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Your Comprehensive Program

Develop Your Program

Regardless of what specific program or techniques you use, there are a number of other strategies that successful smoking-cessation plans often include. Let's go over the essentials you'll want in your program.

Pick a Date

Once you know that you're ready, the next important step is to select a quit date. There's never a perfect time to quit smoking, you're probably saying. Maybe so, but you'll want to find the best time for you. Pick the day carefully. Consider everything that's going on in your life. Try to select a time when you will not be stressed by other events. (Or, if you're always stressed, try to select a time of less stress than usual!) Don't pick a time when you have exams, a work project due, a family wedding, or anything else that is unusually stressful. Timing is everything.

Your quit date doesn't have to be today or tomorrow (although it can be, if you're fully prepared!). Pick a day within the next few weeks. If you're having a hard time deciding the exact date when you're going to quit, start by narrowing the range of possibilities to a longer time period first. For example, select two months. Resolve to yourself that, during that time, you'll pick the date that will be your quit date. Set the date at least one week away from when you finally make your decision. This will give you some time to prepare-and to psyche yourself as well.

Since timing is so important to quitting, you may want to consider a certain special day to quit. For example, if it is close to a loved one's birthday (including your own) or a holiday like Thanks giving or New Year's, then those days might be appropriate. If you are ready to quit in the fall, you may want to target the Great American Smokeout, which takes place each year on the Thursday before Thanks giving. This is a national event, sponsored by the ACS. It's designed to provide the greatest national support for smokers thinking about quitting. On this day, every smoker is encouraged to give up cigarettes.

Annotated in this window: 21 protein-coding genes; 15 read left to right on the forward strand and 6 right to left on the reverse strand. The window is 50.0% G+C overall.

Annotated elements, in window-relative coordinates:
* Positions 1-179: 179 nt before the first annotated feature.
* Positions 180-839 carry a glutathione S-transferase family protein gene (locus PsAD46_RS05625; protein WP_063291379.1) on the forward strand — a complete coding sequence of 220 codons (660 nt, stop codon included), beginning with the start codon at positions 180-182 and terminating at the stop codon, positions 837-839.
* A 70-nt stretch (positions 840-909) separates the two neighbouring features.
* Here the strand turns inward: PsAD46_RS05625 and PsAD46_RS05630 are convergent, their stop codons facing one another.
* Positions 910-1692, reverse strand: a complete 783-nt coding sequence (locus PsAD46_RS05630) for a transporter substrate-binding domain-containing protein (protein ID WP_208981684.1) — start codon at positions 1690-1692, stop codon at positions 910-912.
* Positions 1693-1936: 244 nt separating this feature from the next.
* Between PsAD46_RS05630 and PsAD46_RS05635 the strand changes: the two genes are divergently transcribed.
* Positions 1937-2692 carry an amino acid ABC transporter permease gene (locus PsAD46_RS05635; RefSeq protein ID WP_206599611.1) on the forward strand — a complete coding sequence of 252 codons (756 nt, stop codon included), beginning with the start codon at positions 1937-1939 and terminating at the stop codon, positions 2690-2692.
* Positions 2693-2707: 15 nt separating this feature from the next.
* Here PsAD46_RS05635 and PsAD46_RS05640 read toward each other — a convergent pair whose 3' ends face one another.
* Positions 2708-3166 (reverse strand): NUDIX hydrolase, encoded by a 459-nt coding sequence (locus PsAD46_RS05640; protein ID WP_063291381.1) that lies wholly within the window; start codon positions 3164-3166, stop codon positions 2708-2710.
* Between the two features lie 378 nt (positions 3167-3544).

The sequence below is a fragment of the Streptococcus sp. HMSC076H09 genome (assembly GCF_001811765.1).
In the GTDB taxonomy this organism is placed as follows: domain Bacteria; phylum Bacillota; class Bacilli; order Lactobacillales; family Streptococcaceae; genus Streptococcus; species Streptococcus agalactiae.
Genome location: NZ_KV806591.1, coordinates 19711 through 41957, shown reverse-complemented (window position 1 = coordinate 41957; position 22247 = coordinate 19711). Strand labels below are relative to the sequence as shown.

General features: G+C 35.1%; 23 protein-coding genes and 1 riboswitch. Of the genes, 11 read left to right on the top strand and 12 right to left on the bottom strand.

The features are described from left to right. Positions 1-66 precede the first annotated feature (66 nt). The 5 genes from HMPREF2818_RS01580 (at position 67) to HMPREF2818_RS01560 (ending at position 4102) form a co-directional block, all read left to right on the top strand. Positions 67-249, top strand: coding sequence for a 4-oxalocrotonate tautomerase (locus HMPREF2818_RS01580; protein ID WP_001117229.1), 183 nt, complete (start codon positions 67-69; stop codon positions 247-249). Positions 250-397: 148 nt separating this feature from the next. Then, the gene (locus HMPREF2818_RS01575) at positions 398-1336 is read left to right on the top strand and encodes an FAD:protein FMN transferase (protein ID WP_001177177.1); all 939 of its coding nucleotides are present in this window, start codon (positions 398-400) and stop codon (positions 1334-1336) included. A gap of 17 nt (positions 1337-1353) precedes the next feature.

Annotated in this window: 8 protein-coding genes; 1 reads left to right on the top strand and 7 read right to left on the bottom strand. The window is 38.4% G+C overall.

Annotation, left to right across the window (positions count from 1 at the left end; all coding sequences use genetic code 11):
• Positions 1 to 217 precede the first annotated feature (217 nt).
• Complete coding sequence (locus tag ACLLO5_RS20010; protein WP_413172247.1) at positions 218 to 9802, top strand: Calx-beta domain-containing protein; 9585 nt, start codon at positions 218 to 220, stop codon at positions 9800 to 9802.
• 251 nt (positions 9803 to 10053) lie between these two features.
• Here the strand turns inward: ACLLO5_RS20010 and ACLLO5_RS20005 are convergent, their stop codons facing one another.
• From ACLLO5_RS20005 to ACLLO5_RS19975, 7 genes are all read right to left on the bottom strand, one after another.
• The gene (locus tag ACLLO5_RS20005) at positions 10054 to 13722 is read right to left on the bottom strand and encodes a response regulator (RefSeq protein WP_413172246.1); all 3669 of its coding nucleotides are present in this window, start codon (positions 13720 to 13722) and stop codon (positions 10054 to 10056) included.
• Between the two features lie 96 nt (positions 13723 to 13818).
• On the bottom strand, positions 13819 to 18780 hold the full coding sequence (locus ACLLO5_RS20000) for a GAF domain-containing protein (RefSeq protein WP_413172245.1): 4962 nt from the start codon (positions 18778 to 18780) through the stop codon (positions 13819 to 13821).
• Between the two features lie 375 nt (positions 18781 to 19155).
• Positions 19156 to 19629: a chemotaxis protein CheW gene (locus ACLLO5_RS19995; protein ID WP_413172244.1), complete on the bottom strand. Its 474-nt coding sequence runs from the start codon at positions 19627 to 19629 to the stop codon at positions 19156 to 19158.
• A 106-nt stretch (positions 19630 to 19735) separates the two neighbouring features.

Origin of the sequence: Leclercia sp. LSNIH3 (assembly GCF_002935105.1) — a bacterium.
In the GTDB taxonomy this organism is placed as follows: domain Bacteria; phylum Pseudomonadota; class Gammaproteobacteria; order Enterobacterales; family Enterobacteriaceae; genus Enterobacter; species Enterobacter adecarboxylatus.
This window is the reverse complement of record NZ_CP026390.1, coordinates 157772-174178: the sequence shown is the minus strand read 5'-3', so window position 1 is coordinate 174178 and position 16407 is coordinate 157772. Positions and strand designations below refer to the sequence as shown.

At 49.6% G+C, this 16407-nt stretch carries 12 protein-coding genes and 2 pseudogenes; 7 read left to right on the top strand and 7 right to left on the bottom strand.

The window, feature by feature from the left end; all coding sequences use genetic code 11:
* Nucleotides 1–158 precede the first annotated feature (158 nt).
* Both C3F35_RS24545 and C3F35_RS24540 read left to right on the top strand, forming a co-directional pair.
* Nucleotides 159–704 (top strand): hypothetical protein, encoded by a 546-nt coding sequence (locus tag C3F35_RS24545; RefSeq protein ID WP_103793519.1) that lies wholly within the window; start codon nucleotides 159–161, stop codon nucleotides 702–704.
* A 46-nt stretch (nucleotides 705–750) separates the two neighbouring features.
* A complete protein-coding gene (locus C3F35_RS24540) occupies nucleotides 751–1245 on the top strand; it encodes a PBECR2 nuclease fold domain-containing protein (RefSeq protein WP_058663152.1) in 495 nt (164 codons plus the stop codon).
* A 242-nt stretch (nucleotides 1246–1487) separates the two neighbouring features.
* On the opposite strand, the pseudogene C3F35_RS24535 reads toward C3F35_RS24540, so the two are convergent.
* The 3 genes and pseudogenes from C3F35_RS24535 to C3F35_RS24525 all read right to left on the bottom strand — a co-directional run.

As the Great American Smokeout approaches, information about quitting is distributed at schools, worksites, and healthcare facilities. Newspapers arid magazines are filled with articles about smoking cessation. Every smoker is encouraged to participate and to abstain from smoking for as long as he or she can. This is a good opportunity to join others throughout the United States.

The idea for a national quit-smoking day began in the 1970s. In 1972, the ALA in Oklahoma sponsored a no-smoking day, and the ALA in Minnesota soon followed. In 1977, the ACS formally initiated the Great American Smokeout.

The program has been very successful. According to a Gallup poll, 90 percent or more of the United' States' population is aware of this program. More importantly, in recent years, over 10 percent of all smokers did not smoke on this day and approximately 30 percent more reduced their total number of cigarettes.

Many people use the Great American Smokeout as a spring-board to long-term success. By making the Thursday before Thanksgiving the focus of your efforts, you can feel like you belong with thousands of smokers across the country who will also attempt to free themselves from cigarettes on this day. (And, on Thanksgiving, you'll have a great reason to be thankful-you will be an ex-smoker for a week!)

The relative calm on the date you select should extend beyond your quit date. You want the calm to extend through (as much as possible) the period of the following day as well. For example, you might want to consider quitting during vacation time. Some people do best when they don't have regulat pressures on their minds. Others, however, may prefer to stay busy, figuring that will help to distract them. Once you pick the date, circle it on a calendar, which you should

put in a prominent place. As your quit day approaches, get rid of cigarettes, ash trays, and lighters, especially from the places where you spend a lot of time. On your quit day, wake up as a non-smoker. Focus all of your attention on not smoking that day. Tell anyone in whom you've chosen to confide about your plans to quit on this particular day.

Have your entire day planned. Keep busy. Make sure you include some enjoyable activities. Do something special to celebrate this momentous occasion. Remind yourself of your transition from smoker to ex-smoker and what it means to you.

Remember: once you've set the date, do it! Don't procrastinate!

Article Tags: Great American Smokeout, Quit Date, Great American, American Smokeout

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